Kagemusha Movie Analysis

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Many see Akira Kurosawa as one of the most important filmmakers in the industry. His influential career spanned 57 years, in which he directed 30 films. One of his final works, Kagemusha is a dramatic action movie that depicts the transformation of a petty thief who learned the value of loyalty. The unnamed thief was caught stealing from the daimyo of the Takeda clan. However, instead of being sentenced to death, his life was spared because of how similar he looked to Shingen. The Takeda Clan wanted to use him as a political double, in case the real daimyo was ever hurt or killed. Kagemusha was produced in the 1980’s and won the Cannes Film Festival that year. It was also nominated for the Academy Award for Best Foreign Language Film, and received several other honors.
Kagemusha was a film made in Japan during the mid 16 century and was set in the Sengoku Period of Japanese History. The Sengoku Period means “Age of Warring States” this period is remembered by social upheaval, political intrigue and near-constant military conflict. Japanese historians named it the “Age of Warring States.” There were many wars and battles that took place during the Sengoku period too, ranging from 1467 and the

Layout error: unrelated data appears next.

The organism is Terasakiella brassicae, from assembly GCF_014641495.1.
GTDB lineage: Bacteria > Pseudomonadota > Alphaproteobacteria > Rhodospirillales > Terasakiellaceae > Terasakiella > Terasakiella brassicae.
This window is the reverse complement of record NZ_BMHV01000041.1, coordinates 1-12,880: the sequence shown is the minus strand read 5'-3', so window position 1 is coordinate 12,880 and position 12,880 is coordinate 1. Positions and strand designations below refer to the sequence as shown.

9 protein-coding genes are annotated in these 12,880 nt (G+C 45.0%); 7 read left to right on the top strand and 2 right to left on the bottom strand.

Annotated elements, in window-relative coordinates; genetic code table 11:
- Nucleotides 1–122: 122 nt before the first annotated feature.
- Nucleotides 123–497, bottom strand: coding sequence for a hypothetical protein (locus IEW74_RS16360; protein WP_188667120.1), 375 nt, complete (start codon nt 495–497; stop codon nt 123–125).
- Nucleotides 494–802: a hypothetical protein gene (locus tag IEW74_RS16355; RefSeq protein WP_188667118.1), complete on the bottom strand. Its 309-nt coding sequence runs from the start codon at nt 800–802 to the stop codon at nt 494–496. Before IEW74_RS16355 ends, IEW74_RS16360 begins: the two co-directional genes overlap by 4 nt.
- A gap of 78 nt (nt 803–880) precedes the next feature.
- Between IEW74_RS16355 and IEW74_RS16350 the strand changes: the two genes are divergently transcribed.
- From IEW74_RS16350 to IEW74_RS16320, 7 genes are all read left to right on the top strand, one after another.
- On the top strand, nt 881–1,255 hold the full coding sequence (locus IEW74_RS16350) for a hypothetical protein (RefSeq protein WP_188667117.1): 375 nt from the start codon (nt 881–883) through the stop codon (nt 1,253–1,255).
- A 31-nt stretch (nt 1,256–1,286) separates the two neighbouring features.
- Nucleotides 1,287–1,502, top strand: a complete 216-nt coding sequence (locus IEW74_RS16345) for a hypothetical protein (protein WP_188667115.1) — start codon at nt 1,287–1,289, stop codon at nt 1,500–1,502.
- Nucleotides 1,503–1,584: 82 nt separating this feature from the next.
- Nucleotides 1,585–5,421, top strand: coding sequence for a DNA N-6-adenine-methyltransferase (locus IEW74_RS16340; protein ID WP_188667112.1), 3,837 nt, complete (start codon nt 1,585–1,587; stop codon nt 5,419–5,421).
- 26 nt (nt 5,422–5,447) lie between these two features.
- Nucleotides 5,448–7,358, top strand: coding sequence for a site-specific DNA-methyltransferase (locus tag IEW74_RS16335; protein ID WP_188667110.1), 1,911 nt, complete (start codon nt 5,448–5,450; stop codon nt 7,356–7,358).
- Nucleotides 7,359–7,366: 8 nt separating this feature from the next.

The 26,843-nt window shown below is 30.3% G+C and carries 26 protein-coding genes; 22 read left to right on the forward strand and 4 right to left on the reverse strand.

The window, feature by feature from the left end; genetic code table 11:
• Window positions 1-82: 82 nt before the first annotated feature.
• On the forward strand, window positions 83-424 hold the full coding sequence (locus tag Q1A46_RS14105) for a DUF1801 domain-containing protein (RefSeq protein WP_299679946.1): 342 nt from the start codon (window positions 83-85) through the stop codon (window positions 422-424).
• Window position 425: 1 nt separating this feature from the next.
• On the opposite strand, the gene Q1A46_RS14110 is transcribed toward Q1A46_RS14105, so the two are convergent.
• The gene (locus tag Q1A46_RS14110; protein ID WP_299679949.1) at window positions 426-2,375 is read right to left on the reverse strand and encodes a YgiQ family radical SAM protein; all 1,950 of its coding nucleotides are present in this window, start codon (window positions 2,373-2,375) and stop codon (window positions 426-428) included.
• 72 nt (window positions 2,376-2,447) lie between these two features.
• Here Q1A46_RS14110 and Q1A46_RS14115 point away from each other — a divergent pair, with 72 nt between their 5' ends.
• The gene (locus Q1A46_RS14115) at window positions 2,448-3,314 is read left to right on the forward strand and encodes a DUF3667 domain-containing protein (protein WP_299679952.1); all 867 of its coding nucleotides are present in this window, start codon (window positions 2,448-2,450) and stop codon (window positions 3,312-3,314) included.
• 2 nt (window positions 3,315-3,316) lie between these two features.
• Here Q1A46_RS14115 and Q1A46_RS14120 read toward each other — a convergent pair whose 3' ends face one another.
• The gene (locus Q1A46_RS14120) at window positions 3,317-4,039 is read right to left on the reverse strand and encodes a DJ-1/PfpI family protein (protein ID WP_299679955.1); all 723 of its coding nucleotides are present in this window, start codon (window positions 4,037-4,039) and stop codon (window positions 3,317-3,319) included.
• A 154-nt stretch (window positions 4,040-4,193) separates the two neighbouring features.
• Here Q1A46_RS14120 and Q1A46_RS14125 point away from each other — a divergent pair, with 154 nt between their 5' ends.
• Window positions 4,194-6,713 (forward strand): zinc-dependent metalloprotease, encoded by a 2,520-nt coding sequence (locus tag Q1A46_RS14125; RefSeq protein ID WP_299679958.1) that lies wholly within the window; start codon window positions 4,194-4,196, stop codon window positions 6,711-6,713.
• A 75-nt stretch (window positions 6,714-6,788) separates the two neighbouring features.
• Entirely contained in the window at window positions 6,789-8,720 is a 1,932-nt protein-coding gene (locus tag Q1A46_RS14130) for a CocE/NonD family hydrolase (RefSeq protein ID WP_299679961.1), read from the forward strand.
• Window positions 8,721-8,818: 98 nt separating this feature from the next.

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Nobukado takes on the role of training the Kagemusha to make sure that the death of Shingen wasn’t even a thought to anyone. It was a challenge at first, but he kept working hard to make sure that the double would behave and talk just like Shingen did. The Samurai culture is portrayed through Nobukado by how he was fearless about training the thief and didn’t give up on him. Nobukado kept pushing through the battles the encountered with the double and how when the double found out that Shingen was dead, the generals and Nobukado decided to give the double another chance to prove that he’s worthy of being the new

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